Screenshot: CBC News

A bull in the ring at The Calgary Stampede rodeo

Animal welfare concerns

Many rodeo events rely on the use of fear, stress, and discomfort to make animals flee and buck through tools and methods like spurs, flank straps, and rough handling. This also puts them at unnecessary risk of injury and death. 

Animals demonstrate visible signs of stress during rodeo events, including the presence of “eye white” when their eyes roll back, excessive salivation, vocalization, resisting handlers, and urination and defecation. Research demonstrates that calves experience acute stress and negative emotional states when they are chased and roped.  

Many rodeo events contradict industry requirements for the handling of farmed animals, which state that quiet handling techniques must be used and that abusive handling is unacceptable. If these rodeo practices were used on farms, they would be illegal.   

Photo: Jo-Anne McArthur/We Animals Media

Growing public opposition

Public polling in recent years reflects growing opposition to rodeo: 

  • 2022 poll: Removal of the rodeo and chuckwagon events from the Stampede program would have virtually no impact on attendance rates and would bring in new crowds. 
  • 2024 poll: More than half of Calgarians oppose government funding being provided to rodeo events. Nationally, almost two thirds of Canadians also oppose such funding being given to rodeos. 
A pie graph indicating 61% on a background of a hand holding a rope used for rodeo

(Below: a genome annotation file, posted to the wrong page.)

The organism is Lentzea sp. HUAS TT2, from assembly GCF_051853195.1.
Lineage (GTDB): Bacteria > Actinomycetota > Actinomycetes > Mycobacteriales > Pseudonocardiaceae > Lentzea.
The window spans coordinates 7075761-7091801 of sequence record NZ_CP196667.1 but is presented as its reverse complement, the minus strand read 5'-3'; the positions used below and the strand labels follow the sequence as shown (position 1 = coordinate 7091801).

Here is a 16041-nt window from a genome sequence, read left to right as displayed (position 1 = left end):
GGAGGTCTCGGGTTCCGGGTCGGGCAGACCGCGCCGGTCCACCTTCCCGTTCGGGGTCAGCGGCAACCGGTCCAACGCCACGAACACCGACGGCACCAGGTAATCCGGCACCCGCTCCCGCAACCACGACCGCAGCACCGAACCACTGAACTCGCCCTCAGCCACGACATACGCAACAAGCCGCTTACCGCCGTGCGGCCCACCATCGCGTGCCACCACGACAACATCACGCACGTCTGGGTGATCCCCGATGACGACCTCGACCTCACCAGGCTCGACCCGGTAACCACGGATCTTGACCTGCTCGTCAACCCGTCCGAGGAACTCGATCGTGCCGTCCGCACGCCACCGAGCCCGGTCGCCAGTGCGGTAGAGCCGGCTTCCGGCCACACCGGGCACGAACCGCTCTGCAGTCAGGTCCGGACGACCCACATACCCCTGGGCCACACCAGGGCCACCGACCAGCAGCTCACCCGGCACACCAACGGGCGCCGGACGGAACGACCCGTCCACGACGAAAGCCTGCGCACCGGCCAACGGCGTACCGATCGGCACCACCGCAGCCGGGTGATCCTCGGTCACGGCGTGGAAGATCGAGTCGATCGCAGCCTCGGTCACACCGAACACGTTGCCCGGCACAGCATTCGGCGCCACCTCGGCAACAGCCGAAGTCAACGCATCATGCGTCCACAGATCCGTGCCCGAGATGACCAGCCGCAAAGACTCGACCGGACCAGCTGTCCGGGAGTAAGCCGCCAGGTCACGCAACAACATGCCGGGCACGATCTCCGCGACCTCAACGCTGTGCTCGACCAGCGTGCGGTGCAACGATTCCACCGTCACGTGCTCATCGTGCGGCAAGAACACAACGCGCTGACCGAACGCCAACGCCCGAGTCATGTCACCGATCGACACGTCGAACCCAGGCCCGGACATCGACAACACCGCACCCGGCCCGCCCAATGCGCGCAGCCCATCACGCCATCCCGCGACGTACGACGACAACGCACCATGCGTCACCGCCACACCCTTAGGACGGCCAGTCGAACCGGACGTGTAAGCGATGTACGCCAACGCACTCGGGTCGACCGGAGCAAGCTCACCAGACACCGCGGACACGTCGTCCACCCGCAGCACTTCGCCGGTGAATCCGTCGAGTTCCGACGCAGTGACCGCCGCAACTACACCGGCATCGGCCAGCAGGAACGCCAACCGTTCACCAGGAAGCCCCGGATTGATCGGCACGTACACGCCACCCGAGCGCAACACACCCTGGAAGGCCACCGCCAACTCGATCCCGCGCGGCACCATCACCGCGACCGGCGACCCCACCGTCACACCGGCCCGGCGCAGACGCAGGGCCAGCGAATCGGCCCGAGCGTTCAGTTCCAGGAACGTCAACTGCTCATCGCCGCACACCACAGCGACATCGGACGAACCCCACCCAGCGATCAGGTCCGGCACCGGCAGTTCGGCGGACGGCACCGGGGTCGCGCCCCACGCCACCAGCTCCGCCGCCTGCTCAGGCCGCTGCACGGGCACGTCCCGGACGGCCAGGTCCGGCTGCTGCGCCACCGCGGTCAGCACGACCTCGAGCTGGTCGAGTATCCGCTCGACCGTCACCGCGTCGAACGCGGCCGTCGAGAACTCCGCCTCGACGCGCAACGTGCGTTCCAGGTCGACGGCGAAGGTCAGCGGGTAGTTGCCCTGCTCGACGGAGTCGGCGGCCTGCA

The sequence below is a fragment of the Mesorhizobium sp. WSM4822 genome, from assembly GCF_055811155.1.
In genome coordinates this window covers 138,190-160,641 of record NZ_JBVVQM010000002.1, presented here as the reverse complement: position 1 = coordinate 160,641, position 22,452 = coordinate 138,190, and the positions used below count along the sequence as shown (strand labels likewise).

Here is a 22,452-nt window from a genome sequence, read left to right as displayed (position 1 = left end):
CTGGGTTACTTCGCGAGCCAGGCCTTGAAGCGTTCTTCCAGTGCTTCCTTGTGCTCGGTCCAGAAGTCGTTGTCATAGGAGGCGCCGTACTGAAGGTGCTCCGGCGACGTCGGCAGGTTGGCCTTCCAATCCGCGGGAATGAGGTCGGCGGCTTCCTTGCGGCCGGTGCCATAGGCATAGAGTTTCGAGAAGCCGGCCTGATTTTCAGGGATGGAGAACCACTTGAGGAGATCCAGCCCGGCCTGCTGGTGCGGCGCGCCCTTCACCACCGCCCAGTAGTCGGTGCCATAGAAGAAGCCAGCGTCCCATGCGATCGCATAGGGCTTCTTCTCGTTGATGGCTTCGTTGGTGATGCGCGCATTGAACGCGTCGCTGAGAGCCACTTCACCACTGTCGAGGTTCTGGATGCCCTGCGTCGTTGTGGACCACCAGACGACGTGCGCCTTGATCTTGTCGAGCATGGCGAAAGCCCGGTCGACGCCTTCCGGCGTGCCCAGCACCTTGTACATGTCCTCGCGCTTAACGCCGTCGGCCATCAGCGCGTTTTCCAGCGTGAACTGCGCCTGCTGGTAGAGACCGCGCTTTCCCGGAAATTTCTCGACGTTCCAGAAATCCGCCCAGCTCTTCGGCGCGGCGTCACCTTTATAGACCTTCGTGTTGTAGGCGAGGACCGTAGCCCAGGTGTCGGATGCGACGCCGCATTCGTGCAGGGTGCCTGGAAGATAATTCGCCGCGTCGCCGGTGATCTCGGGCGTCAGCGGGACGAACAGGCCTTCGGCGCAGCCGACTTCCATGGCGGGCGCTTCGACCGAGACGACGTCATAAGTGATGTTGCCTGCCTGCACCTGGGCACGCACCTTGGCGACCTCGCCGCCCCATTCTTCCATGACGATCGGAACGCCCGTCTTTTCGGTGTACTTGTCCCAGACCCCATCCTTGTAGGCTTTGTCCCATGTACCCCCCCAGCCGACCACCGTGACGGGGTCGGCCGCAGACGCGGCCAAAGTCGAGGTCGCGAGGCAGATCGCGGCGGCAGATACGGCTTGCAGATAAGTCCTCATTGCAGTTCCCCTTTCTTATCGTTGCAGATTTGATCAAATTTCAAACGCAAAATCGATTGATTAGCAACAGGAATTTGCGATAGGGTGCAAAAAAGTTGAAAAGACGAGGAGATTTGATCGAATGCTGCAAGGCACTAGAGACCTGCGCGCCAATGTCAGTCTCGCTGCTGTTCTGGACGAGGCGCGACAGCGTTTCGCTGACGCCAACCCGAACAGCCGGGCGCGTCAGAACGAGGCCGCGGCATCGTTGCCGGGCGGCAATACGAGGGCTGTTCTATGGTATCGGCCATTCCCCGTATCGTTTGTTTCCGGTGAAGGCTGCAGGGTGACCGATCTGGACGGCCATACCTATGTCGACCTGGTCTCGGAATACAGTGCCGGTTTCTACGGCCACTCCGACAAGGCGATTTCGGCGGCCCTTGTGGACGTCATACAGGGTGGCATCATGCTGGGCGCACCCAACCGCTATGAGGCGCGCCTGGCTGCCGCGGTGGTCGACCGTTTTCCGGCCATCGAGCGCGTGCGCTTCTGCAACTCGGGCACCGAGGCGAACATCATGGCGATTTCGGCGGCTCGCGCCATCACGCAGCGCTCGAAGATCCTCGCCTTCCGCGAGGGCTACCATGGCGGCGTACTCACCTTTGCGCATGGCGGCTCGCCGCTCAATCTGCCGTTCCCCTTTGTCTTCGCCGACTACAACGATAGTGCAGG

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Horse racing season to begin at deadly Hastings Racecourse

  • April 27th marks the beginning of live racing season at Hastings Racecourse in Vancouver.
  • Last year, eight horses lost their lives at Hastings.
  • Horses used in racing events endure stress, pain, and risk to their lives due to the high-pressure events, aversive training methods, and the use of painful tools like whips and bits.
  • Horses who no longer generate a profit are at risk of being sent to auction, where they face further trauma and can end up on a slaughterhouse floor.

Can you take the pledge to boycott inhumane horse racing events and add your name in support of protecting horses?

Take pledge
2023 incidents

Take the pledge to say no to horse racing

By taking the pledge today, you will reflect your concern about recent race horse fatalities and incidents and to sign up to receive updates about the VHS’s upcoming horse racing campaign.

Learn more about the deaths of eight horses at Hastings Racecourse in 2023 here.